(HealthDay)—Endovascular peripheral procedures are associated with higher radiation exposure for catheterization laboratory operators than coronary procedures, according to a study published in the October issue of JACC: Cardiovascular Interventions.

Maja Ingwersen, D.V.M., from the University Cardiovascular Center in Hamburg, Germany, and colleagues measured radiation doses of three operators using real-time dosimetry for the body, neck, and hand during 284 procedures in 281 patients over a 14-week period. Mixed models were used to enable comparisons between procedures.

The researchers found that there were independent associations for the type of procedure, the patient's body mass index, and the fluoroscopy time with the operator's radiation exposure. Operators were exposed to a mean effective dose (E) of 2.2 µSv per procedure. E was 2.3-fold higher in pelvic procedures (P < 0.001); 1.7-fold higher in upper limb procedures (P < 0.001); and 1.4-fold higher in below-the-knee procedures (P = 0.023) than in coronary angiography procedures. Eye doses (mean, 19.1 µSv) were significantly higher in peripheral versus coronary angiography procedures. Hand doses (mean, 99.6 µSv) were significantly higher in pelvic procedures, compared with , upper limb, and below-the-knee procedures.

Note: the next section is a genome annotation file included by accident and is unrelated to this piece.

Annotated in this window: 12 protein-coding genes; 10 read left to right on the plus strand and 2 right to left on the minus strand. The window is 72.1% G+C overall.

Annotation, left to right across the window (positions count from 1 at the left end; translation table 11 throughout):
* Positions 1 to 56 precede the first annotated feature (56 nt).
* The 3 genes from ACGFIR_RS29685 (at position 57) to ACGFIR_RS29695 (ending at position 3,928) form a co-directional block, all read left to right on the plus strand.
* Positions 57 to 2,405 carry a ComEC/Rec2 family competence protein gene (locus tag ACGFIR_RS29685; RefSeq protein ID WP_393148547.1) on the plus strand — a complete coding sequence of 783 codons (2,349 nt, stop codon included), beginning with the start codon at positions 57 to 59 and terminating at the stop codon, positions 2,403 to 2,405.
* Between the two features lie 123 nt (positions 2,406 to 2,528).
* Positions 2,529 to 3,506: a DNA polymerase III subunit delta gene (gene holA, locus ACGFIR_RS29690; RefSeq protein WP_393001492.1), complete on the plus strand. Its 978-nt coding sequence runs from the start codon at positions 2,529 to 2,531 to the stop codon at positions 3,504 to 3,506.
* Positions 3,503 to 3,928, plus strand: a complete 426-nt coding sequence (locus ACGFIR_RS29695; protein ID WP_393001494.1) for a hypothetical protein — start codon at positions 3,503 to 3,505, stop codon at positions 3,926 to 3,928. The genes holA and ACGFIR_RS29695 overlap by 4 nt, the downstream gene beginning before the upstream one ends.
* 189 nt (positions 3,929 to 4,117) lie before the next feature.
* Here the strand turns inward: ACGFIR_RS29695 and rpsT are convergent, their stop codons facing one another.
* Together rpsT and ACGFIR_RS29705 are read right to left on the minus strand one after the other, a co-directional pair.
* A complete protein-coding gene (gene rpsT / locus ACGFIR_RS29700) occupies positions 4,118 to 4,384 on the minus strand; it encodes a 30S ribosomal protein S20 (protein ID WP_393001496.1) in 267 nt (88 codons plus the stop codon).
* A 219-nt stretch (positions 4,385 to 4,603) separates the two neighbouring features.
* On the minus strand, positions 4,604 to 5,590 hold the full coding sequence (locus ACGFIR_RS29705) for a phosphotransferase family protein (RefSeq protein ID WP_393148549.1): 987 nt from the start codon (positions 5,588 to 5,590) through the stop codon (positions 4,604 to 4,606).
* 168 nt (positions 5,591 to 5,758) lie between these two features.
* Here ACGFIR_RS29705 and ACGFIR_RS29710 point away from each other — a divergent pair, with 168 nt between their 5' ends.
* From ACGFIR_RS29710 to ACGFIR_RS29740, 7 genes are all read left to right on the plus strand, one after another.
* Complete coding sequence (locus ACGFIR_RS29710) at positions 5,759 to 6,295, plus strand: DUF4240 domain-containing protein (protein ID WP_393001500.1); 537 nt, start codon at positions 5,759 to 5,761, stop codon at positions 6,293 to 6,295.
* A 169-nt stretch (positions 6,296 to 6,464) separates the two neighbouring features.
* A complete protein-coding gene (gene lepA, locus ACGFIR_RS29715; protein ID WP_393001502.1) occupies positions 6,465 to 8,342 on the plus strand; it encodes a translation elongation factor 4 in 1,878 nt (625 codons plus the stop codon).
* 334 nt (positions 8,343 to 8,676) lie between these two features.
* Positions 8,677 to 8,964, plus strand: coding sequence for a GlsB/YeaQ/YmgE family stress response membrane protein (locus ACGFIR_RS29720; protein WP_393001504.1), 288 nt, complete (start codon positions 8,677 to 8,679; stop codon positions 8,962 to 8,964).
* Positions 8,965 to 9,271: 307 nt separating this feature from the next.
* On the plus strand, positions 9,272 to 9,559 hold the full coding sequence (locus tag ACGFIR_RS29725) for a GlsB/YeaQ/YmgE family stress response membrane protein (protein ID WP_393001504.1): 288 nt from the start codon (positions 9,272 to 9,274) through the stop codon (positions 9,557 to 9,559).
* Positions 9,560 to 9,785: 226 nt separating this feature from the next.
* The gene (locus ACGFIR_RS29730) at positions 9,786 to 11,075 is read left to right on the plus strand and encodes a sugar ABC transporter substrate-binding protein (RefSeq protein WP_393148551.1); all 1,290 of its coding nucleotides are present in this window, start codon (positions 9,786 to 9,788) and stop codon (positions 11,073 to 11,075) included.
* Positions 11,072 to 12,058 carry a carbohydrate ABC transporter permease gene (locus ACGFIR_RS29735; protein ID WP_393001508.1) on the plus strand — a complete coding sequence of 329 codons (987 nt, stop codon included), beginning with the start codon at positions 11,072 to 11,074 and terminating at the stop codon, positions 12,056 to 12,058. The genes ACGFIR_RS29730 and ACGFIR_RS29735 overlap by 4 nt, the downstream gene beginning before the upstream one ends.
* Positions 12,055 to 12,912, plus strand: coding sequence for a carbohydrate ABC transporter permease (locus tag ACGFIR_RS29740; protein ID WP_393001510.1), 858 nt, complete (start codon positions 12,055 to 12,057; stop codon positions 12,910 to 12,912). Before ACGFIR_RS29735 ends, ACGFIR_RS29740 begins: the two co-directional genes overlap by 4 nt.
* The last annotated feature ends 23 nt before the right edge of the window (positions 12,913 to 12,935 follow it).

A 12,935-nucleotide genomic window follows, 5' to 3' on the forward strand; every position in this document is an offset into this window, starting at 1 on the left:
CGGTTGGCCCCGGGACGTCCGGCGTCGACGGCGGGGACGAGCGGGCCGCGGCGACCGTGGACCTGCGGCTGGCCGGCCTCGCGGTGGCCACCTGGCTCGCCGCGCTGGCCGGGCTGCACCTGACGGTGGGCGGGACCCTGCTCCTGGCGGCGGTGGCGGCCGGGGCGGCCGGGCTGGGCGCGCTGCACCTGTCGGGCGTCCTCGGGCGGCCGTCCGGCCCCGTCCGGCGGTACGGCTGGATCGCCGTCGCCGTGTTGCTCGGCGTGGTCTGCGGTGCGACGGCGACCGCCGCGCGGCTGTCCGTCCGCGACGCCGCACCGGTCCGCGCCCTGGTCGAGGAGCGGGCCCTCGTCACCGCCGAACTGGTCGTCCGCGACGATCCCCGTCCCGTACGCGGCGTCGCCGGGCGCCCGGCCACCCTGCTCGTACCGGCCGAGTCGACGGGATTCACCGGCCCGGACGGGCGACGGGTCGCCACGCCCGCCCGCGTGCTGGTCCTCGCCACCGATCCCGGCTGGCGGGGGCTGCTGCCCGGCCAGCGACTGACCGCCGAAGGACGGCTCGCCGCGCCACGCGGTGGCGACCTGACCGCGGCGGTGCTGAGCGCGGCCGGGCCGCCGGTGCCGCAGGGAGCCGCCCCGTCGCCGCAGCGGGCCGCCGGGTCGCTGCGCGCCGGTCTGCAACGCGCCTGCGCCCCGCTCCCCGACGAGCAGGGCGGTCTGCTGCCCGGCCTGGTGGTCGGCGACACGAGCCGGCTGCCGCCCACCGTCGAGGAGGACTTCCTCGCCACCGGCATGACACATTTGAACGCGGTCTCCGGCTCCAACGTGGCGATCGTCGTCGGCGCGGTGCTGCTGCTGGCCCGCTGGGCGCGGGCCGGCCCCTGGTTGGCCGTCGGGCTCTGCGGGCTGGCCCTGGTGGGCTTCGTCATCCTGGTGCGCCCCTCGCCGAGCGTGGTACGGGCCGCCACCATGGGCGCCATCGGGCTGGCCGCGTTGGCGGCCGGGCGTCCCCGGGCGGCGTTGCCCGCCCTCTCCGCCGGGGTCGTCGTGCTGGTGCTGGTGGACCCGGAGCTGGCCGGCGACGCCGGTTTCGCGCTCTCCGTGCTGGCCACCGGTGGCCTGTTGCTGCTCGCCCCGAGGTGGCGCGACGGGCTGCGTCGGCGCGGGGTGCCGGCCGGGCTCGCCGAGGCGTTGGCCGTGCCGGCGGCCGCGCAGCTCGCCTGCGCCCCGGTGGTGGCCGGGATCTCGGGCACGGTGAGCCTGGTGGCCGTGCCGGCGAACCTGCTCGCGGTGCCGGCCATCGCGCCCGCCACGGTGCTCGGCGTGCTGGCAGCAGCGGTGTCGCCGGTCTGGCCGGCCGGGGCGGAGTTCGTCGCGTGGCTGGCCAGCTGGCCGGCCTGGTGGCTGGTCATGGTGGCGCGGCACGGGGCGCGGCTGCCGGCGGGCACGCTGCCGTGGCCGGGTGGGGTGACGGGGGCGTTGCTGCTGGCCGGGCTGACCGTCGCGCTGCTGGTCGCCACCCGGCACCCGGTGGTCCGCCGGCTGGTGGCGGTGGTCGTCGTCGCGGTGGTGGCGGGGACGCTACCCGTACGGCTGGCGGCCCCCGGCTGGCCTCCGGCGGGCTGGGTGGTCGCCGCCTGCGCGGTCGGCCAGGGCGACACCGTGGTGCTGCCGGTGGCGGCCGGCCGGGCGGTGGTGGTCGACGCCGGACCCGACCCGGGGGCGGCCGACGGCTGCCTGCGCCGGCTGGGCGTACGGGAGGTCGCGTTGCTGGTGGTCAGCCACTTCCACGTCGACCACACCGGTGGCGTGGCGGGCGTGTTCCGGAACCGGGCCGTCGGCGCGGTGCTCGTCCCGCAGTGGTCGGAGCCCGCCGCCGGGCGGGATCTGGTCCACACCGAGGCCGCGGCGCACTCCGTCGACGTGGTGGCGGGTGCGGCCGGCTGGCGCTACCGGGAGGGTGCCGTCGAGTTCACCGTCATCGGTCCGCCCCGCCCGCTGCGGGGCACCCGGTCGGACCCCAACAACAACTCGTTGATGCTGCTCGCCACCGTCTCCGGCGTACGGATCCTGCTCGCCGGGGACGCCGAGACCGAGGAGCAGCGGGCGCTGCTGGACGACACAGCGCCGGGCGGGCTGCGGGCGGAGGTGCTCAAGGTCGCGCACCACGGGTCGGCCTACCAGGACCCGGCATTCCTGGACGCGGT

"Endovascular procedures for pelvic, , and below-the-knee disease are accompanied with a higher of the operator than with coronary procedures," the authors write.

One author is an employee of Philips Healthcare; Philips provided the DoseAware system used in the study.